Maryville woman has issues with ‘unlimited’ data plan

MARYVILLE (WATE) – Roughly 90 percent of Americans own a cell phone and it’s no longer just an extra device. A new government survey shows slightly more than 40 percent of Americans have ditched their landline and only use their cell phones. A Maryville cell phone user signed up for a new plan, but didn’t get what she paid for.

April Madura believed she had an unlimited data plan. The term can be tricky because the meaning varies from company to company. Basically it means you can use as much data as you can, but the amount you pay remains the same. These days, most unlimited plans come with a catch and it has to do with speed limits. Sometimes you have to read the fine print to discover the information.

Madura has no landline and is tied to her mobile phone. She streams Netflix and other videos regularly and uses a lot of data every month with her pre-paid Boost Mobile phone plan. Last month she switched to a new $50 unlimited talk, text, and high speed data plan.

“I went from a $40 a month plan with about 2.5GB of high speed data to a $50 a month unlimited, unhooked data plan,” she said.

On December 2, a text confirmed Madura was signed up for new unlimited service. She upgraded saying the old plan didn’t provide enough data and would slow down. However, less than two weeks, later she received a disturbing text from Boost Mobile.

“On the 15th they sent me a message stating, ‘You are at 75 percent threshold for data prioritization. At 100 percent you will be prioritized lower at congested times,'” she read. “You get so much high speed. It will stream just fine. Once that runs out, it kicks down to a much lower speed.”

Wanting to see that in print, she went to the About Us page on Boost Mobile’s website, but couldn’t find much information. She went to the Boost Mobile store in Maryville where she was given a flyer which says customers who use more than
23GB of data during a billing cycle will be de-prioritized during congestion. Data prioritization means that the carrier may temporarily slow speeds down during times that their network is experiencing a high traffic volume, but only applies once a certain amount of data has been consumed in a month.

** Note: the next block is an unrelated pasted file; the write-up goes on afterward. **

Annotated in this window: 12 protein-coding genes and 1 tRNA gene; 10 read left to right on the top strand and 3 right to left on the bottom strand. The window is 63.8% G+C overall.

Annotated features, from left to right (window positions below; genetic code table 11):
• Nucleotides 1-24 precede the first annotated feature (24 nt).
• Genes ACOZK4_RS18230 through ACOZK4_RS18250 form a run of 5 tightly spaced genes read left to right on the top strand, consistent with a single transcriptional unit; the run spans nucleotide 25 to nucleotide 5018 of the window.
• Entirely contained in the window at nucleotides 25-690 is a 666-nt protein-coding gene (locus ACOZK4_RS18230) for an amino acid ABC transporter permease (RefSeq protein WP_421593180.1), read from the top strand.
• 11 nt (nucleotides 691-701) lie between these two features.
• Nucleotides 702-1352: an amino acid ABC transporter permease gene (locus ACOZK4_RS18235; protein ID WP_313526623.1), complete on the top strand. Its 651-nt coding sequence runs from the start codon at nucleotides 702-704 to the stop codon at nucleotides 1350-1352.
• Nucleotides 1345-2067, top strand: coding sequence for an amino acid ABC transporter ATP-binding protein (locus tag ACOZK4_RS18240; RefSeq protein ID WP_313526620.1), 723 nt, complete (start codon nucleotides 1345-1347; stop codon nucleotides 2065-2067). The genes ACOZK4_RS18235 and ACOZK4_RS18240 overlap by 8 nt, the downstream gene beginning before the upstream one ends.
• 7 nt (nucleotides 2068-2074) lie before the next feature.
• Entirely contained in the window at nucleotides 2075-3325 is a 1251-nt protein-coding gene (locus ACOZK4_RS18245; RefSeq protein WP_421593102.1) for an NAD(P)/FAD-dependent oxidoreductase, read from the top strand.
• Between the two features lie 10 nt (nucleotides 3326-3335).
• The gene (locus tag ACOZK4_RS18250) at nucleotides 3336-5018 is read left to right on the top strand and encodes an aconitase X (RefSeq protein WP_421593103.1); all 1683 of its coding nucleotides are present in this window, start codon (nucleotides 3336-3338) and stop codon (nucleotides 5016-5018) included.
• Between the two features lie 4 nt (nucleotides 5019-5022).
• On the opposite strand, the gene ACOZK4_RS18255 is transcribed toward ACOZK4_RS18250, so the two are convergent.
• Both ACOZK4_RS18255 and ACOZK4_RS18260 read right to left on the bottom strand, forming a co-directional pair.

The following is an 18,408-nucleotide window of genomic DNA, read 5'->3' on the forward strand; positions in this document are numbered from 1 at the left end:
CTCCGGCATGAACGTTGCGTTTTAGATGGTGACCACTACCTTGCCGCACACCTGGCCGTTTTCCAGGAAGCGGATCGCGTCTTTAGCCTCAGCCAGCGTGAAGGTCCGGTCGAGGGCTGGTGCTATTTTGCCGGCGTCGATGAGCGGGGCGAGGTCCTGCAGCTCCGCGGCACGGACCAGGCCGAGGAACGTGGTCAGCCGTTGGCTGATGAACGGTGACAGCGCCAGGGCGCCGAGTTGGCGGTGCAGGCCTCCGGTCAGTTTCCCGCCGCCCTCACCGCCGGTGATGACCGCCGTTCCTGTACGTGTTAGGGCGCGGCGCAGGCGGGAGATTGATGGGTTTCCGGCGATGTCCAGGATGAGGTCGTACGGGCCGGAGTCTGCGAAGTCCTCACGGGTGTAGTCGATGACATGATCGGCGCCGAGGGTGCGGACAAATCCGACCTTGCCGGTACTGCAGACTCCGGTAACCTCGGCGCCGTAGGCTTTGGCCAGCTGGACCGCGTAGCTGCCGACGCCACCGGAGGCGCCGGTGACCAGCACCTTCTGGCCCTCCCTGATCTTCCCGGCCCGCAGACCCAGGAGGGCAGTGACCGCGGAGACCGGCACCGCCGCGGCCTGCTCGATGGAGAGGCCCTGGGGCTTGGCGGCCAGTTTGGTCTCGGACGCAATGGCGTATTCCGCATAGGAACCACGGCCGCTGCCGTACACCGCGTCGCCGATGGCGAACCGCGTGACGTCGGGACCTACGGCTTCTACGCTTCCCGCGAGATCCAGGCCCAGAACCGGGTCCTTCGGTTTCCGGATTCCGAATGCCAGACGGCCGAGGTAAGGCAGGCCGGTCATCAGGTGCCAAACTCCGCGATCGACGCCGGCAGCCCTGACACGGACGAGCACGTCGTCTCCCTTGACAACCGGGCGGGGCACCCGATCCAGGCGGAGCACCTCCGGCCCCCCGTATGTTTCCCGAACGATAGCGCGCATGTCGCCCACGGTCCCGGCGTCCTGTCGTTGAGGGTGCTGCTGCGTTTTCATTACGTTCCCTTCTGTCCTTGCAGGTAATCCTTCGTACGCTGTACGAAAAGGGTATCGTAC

Madura had to do a lot of scrolling on Boost Mobile’s website and eventually found the information that the company referred to in that December 15 text. In tiny print was a warning that speed can be throttled.

“Boost Mobile told me that it is in their fine print that it is my responsibility to know that information,” she said.

In a response to an inquiry from WATE 6 On Your Side, Boost Mobile says quality of service or network prioritization is to protect against a minority of unlimited users that use high volumes of data to unreasonably occupy network resources during times when the network is constrained. Madura says Boost Mobile compensated her $50 and gave her a free month of service.

She’s still not happy about the plan.

“If there is a limit, that is limited. If there is no limit, then that is unlimited. Unfortunately this is going to happen to other people. Read the fine print,” she said.

Service providers are allowed to throttle your network speeds after you’ve reached a certain threshold. They can do that if the provider properly notifies you that plans are only unlimited up to a certain amount of data and that they will be gin to slow network speeds. Boost Mobile provides that information in their fine print.

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